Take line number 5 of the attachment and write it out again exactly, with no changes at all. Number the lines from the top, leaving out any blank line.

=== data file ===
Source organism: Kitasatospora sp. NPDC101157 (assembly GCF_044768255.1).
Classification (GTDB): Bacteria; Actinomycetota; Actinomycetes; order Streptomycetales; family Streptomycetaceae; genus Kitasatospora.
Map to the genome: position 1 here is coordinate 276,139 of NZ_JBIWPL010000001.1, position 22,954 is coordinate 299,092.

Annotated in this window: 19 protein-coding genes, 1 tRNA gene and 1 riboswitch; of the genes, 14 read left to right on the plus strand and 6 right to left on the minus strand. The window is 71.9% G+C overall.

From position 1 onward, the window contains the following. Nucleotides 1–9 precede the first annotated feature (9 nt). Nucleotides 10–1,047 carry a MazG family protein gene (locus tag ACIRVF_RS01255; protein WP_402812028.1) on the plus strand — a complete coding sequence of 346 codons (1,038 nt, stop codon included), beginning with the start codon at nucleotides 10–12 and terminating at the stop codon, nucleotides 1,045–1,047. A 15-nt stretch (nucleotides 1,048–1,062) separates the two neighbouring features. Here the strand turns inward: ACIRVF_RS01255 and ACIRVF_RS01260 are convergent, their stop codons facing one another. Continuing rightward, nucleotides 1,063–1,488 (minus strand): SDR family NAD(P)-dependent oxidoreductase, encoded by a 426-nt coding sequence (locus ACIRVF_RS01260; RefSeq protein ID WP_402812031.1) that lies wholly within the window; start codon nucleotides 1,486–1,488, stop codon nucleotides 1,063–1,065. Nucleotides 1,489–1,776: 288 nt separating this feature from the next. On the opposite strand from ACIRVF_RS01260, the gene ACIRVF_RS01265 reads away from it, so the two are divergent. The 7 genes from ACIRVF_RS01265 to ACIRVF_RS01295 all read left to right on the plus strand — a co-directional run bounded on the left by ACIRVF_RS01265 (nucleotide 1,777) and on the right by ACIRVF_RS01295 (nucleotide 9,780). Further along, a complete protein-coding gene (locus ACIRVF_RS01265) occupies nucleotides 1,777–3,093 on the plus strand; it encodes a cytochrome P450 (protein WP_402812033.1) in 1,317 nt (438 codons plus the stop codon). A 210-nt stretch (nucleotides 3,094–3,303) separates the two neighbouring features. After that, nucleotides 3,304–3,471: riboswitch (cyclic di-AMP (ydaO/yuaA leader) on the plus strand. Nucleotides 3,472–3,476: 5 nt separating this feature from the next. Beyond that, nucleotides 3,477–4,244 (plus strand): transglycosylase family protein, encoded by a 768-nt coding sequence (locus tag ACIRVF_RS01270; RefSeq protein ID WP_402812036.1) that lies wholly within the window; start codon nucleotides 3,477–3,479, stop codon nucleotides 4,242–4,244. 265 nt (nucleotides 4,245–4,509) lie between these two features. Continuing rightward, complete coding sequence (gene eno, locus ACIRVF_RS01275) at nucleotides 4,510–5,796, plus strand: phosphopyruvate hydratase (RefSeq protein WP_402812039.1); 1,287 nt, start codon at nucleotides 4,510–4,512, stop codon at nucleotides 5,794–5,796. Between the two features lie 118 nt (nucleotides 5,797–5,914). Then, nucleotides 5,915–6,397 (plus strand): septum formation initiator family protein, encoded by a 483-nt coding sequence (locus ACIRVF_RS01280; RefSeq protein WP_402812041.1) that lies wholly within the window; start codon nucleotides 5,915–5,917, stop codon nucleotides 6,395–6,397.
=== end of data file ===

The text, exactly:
From position 1 onward, the window contains the following. Nucleotides 1–9 precede the first annotated feature (9 nt). Nucleotides 10–1,047 carry a MazG family protein gene (locus tag ACIRVF_RS01255; protein WP_402812028.1) on the plus strand — a complete coding sequence of 346 codons (1,038 nt, stop codon included), beginning with the start codon at nucleotides 10–12 and terminating at the stop codon, nucleotides 1,045–1,047. A 15-nt stretch (nucleotides 1,048–1,062) separates the two neighbouring features. Here the strand turns inward: ACIRVF_RS01255 and ACIRVF_RS01260 are convergent, their stop codons facing one another. Continuing rightward, nucleotides 1,063–1,488 (minus strand): SDR family NAD(P)-dependent oxidoreductase, encoded by a 426-nt coding sequence (locus ACIRVF_RS01260; RefSeq protein ID WP_402812031.1) that lies wholly within the window; start codon nucleotides 1,486–1,488, stop codon nucleotides 1,063–1,065. Nucleotides 1,489–1,776: 288 nt separating this feature from the next. On the opposite strand from ACIRVF_RS01260, the gene ACIRVF_RS01265 reads away from it, so the two are divergent. The 7 genes from ACIRVF_RS01265 to ACIRVF_RS01295 all read left to right on the plus strand — a co-directional run bounded on the left by ACIRVF_RS01265 (nucleotide 1,777) and on the right by ACIRVF_RS01295 (nucleotide 9,780). Further along, a complete protein-coding gene (locus ACIRVF_RS01265) occupies nucleotides 1,777–3,093 on the plus strand; it encodes a cytochrome P450 (protein WP_402812033.1) in 1,317 nt (438 codons plus the stop codon). A 210-nt stretch (nucleotides 3,094–3,303) separates the two neighbouring features. After that, nucleotides 3,304–3,471: riboswitch (cyclic di-AMP (ydaO/yuaA leader) on the plus strand. Nucleotides 3,472–3,476: 5 nt separating this feature from the next. Beyond that, nucleotides 3,477–4,244 (plus strand): transglycosylase family protein, encoded by a 768-nt coding sequence (locus tag ACIRVF_RS01270; RefSeq protein ID WP_402812036.1) that lies wholly within the window; start codon nucleotides 3,477–3,479, stop codon nucleotides 4,242–4,244. 265 nt (nucleotides 4,245–4,509) lie between these two features. Continuing rightward, complete coding sequence (gene eno, locus ACIRVF_RS01275) at nucleotides 4,510–5,796, plus strand: phosphopyruvate hydratase (RefSeq protein WP_402812039.1); 1,287 nt, start codon at nucleotides 4,510–4,512, stop codon at nucleotides 5,794–5,796. Between the two features lie 118 nt (nucleotides 5,797–5,914). Then, nucleotides 5,915–6,397 (plus strand): septum formation initiator family protein, encoded by a 483-nt coding sequence (locus ACIRVF_RS01280; RefSeq protein WP_402812041.1) that lies wholly within the window; start codon nucleotides 5,915–5,917, stop codon nucleotides 6,395–6,397.